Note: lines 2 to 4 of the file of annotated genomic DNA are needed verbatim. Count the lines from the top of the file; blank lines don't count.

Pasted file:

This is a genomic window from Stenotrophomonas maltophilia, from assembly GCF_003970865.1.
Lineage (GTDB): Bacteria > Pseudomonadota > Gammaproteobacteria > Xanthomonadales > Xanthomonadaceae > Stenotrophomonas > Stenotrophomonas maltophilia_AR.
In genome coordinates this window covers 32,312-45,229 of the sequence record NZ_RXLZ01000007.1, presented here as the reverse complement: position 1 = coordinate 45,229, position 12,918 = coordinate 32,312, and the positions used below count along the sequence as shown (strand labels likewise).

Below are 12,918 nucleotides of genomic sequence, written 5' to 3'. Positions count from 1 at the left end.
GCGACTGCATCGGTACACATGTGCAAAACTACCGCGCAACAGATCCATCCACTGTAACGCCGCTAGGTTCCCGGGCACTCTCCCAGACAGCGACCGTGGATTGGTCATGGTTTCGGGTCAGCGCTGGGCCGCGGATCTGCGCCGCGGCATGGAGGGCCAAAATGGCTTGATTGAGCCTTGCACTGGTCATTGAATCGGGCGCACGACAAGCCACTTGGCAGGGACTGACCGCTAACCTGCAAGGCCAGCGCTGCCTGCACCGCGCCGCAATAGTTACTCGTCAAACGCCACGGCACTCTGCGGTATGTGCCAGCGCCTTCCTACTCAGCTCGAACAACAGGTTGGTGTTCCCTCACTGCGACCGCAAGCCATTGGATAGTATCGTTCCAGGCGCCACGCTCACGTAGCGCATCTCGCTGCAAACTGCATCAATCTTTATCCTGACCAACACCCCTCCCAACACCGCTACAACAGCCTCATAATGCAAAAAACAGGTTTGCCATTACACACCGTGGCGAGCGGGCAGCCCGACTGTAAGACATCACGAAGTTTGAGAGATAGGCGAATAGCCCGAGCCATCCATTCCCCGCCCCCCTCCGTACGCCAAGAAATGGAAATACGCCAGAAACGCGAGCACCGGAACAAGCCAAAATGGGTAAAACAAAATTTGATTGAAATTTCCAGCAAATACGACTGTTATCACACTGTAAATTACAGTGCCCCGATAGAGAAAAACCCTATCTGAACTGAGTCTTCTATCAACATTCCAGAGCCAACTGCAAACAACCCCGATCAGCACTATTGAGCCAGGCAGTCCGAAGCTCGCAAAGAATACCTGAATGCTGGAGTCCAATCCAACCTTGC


Lineage (GTDB): Bacteria > Pseudomonadota > Gammaproteobacteria > Xanthomonadales > Xanthomonadaceae > Stenotrophomonas > Stenotrophomonas maltophilia_AR.
In genome coordinates this window covers 32,312-45,229 of the sequence record NZ_RXLZ01000007.1, presented here as the reverse complement: position 1 = coordinate 45,229, position 12,918 = coordinate 32,312, and the positions used below count along the sequence as shown (strand labels likewise).

Below are 12,918 nucleotides of genomic sequence, written 5' to 3'. Positions count from 1 at the left end.